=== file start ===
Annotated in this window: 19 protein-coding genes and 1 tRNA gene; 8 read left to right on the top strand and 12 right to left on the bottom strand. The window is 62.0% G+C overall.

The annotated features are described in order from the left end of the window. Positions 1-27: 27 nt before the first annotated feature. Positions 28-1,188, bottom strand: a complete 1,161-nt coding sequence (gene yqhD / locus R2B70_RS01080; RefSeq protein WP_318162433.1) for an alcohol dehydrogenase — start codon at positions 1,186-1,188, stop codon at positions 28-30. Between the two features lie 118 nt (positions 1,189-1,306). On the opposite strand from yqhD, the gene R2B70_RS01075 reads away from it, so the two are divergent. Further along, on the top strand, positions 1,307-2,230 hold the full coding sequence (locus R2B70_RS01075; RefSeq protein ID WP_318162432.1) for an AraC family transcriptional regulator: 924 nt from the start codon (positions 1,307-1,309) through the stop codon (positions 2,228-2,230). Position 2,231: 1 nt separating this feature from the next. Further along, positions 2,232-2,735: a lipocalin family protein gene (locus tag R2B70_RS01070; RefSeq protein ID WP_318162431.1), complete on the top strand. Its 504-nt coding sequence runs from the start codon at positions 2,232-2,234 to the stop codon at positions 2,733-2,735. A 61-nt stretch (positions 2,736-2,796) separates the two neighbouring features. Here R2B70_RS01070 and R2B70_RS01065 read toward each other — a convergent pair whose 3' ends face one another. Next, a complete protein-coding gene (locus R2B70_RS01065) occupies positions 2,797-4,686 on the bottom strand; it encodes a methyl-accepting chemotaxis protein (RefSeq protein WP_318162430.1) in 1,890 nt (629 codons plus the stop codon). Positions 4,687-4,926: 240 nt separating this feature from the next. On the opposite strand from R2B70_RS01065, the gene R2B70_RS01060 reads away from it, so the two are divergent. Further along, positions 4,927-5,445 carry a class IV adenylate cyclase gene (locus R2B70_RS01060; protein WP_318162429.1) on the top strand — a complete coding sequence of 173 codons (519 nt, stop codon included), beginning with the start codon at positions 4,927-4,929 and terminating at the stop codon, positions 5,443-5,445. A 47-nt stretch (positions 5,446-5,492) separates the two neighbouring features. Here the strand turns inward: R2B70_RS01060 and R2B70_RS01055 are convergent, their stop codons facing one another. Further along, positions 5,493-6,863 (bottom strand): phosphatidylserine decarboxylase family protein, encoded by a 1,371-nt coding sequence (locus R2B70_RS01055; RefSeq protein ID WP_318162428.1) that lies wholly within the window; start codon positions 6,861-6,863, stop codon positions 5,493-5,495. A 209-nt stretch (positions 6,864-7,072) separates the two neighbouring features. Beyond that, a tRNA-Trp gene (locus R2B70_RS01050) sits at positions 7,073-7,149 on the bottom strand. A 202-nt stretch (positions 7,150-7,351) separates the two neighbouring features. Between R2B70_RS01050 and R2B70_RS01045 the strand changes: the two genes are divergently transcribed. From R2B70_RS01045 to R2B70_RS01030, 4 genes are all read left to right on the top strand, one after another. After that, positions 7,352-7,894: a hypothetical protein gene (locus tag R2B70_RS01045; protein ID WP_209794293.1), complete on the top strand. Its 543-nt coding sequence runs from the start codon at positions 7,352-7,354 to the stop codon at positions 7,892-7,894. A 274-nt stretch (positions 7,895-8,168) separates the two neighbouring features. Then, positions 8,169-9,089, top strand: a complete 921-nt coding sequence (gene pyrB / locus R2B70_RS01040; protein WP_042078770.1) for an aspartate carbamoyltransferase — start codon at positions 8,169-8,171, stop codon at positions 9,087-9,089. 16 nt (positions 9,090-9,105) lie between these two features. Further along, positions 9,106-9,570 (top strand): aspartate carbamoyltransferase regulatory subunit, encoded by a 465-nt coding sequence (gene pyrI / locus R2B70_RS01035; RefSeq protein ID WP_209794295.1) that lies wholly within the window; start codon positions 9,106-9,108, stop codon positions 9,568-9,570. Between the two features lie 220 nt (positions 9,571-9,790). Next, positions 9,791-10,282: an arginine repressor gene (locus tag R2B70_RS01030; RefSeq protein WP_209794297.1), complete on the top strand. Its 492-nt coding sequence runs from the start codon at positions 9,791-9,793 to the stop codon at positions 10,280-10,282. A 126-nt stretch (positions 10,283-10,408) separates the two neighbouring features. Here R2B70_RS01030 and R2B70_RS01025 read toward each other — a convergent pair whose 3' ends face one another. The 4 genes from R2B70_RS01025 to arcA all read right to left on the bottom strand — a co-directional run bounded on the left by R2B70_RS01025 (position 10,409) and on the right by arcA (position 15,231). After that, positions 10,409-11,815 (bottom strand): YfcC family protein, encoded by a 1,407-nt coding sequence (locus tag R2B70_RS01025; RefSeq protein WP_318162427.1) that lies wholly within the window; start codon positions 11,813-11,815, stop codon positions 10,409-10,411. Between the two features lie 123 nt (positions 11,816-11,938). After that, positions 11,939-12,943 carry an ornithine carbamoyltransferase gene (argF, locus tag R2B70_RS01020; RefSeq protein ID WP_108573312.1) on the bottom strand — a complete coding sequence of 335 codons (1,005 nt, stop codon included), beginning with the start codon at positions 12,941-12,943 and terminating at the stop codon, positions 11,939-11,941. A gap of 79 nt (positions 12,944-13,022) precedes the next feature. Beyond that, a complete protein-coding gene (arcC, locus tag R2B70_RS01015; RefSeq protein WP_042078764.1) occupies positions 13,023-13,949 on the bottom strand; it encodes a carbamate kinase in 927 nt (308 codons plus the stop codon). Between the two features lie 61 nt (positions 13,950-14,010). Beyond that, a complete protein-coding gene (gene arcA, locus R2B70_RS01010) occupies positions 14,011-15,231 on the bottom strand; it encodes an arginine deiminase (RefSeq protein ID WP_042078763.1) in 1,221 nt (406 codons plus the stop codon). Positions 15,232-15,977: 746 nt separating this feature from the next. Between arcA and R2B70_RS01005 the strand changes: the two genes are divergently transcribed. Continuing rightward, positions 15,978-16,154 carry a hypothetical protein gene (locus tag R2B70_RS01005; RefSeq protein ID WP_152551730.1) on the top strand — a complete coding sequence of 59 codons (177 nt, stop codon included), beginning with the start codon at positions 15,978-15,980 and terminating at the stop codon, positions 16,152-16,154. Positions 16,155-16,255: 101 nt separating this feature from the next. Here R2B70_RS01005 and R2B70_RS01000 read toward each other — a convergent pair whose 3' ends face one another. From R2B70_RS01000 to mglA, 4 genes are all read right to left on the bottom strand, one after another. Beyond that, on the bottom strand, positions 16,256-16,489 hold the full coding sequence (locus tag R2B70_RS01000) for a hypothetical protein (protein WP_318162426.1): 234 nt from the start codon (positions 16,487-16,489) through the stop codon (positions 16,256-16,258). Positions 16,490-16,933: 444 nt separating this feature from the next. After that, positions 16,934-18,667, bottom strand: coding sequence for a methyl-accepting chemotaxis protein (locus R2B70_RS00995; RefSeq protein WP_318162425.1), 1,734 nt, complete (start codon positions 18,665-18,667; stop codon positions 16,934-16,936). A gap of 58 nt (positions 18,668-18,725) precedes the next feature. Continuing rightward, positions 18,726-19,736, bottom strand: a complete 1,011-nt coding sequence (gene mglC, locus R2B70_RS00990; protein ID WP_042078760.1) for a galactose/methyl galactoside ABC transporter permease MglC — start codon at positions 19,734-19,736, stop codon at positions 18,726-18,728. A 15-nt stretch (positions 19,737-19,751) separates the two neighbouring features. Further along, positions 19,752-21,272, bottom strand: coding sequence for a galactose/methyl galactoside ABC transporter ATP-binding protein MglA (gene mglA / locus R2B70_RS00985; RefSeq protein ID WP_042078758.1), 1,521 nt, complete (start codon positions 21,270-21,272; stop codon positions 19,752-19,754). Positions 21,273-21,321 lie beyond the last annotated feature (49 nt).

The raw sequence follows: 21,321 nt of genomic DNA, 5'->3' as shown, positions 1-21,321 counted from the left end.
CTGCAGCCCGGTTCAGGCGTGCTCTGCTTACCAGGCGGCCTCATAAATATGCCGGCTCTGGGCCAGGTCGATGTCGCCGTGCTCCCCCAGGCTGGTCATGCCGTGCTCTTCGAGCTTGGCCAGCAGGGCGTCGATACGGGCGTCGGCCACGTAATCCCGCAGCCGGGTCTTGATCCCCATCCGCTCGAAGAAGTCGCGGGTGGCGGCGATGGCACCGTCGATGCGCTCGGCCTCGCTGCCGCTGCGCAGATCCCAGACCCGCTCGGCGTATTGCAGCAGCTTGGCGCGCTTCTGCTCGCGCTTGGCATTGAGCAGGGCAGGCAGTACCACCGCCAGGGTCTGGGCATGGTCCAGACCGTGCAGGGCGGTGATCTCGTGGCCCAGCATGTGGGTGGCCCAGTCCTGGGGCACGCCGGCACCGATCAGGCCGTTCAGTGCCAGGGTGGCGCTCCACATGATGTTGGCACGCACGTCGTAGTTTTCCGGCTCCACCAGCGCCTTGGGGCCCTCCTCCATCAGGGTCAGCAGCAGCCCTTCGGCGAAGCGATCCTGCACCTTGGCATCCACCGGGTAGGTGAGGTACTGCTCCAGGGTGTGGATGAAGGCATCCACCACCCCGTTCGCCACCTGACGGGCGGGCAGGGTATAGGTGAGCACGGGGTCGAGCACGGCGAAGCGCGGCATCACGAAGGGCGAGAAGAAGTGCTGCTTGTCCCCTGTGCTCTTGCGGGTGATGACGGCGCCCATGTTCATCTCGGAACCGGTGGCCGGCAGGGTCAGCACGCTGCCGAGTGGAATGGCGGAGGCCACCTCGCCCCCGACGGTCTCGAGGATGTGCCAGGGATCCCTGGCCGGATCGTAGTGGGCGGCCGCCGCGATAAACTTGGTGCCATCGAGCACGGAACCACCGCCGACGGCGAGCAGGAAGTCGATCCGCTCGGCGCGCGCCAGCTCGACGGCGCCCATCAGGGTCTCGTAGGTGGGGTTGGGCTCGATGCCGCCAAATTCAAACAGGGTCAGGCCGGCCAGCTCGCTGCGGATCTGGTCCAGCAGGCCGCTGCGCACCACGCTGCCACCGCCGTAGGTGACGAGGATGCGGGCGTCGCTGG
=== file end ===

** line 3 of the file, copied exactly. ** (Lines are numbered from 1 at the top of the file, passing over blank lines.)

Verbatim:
The raw sequence follows: 21,321 nt of genomic DNA, 5'->3' as shown, positions 1-21,321 counted from the left end.